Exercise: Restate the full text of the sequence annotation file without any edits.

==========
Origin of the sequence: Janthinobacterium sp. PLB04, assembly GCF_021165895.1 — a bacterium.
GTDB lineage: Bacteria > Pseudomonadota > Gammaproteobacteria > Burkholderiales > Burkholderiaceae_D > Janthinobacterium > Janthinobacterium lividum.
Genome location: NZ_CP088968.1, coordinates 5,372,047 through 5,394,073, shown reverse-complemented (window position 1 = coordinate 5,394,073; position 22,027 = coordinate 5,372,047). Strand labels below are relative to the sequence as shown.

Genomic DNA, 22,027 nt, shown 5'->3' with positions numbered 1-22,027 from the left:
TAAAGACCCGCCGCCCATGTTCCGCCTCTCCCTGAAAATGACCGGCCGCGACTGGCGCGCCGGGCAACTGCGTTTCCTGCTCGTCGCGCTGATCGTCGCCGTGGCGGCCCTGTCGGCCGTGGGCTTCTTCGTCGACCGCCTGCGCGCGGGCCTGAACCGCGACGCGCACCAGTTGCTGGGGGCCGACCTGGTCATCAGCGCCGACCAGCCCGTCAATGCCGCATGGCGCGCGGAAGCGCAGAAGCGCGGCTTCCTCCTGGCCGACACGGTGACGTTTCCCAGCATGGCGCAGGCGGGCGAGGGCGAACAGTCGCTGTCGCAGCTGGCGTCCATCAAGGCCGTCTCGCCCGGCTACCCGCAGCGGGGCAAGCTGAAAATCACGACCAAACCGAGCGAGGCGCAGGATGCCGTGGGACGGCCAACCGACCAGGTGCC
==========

Origin of the sequence: Janthinobacterium sp. PLB04, assembly GCF_021165895.1 — a bacterium.
GTDB lineage: Bacteria > Pseudomonadota > Gammaproteobacteria > Burkholderiales > Burkholderiaceae_D > Janthinobacterium > Janthinobacterium lividum.
Genome location: NZ_CP088968.1, coordinates 5,372,047 through 5,394,073, shown reverse-complemented (window position 1 = coordinate 5,394,073; position 22,027 = coordinate 5,372,047). Strand labels below are relative to the sequence as shown.

Genomic DNA, 22,027 nt, shown 5'->3' with positions numbered 1-22,027 from the left:
TAAAGACCCGCCGCCCATGTTCCGCCTCTCCCTGAAAATGACCGGCCGCGACTGGCGCGCCGGGCAACTGCGTTTCCTGCTCGTCGCGCTGATCGTCGCCGTGGCGGCCCTGTCGGCCGTGGGCTTCTTCGTCGACCGCCTGCGCGCGGGCCTGAACCGCGACGCGCACCAGTTGCTGGGGGCCGACCTGGTCATCAGCGCCGACCAGCCCGTCAATGCCGCATGGCGCGCGGAAGCGCAGAAGCGCGGCTTCCTCCTGGCCGACACGGTGACGTTTCCCAGCATGGCGCAGGCGGGCGAGGGCGAACAGTCGCTGTCGCAGCTGGCGTCCATCAAGGCCGTCTCGCCCGGCTACCCGCAGCGGGGCAAGCTGAAAATCACGACCAAACCGAGCGAGGCGCAGGATGCCGTGGGACGGCCAACCGACCAGGTGCC